Discover the cosmos! Each day a different image or photograph of our fascinating universe is featured, along with a brief explanation written by a professional astronomer.
2017 June 8
Explanation: On certain dates in February, an elusive firefall can be spotted at sunset in Yosemite National Park, when the weather cooperates and the direction to the setting Sun is just right. Often photographed from vantage points below, at the right moment the park's seasonal Horsetail Fall is isolated in the shadows of the steep walls of El Capitan. Then, still illuminated with rays of sunlight reflected by the angled rockface directly behind the flow, the waterfall briefly takes on a dramatic, fiery appearance. The Horsetail firefall is more rarely photographed at moonset under a starry night sky, though. Even more elusive by moonlight, the firefall effect can also be seen when skies are clear and a bright Moon sets at the right direction along the western horizon. Skies were clear and stars were shining for this well-planned photograph of the Horsetail firefall lit by a gibbous Moon setting in the early morning hours of May 9.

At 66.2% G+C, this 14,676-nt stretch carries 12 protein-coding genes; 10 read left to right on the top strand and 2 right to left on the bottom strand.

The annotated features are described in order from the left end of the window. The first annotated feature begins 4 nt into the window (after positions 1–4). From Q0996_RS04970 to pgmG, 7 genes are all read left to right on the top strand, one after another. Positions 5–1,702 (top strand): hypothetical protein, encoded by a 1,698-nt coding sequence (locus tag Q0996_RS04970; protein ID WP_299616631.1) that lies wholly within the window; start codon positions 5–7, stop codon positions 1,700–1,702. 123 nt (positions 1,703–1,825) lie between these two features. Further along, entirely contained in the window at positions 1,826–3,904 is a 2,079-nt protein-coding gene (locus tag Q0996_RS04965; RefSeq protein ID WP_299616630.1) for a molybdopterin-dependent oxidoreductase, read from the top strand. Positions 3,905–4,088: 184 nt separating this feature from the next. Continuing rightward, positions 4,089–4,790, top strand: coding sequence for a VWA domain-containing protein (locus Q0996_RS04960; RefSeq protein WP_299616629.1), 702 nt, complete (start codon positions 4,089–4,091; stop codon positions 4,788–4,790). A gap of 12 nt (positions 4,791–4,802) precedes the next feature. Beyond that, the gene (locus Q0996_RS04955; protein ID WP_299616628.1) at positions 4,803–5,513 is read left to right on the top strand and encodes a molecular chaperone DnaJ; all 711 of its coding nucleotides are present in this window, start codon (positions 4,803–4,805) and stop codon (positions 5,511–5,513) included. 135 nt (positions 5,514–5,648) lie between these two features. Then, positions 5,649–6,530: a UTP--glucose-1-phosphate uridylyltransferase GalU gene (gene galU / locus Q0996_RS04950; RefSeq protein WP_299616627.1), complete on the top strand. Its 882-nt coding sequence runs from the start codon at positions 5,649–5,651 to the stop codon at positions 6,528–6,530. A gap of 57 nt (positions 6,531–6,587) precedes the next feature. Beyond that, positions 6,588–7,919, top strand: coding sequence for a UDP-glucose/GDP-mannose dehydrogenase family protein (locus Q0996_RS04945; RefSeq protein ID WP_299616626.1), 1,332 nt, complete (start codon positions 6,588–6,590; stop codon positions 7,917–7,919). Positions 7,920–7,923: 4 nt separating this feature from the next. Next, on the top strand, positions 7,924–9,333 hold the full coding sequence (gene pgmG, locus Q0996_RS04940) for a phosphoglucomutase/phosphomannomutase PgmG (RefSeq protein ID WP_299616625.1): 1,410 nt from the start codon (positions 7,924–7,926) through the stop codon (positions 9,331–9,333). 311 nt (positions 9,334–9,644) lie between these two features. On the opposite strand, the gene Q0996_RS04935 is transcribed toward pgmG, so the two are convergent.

Authors & editors:
Jerry Bonnell (UMCP)
NASA Official: Phillip Newman Specific rights apply.
A service of: ASD at NASA / GSFC
& Michigan Tech. U.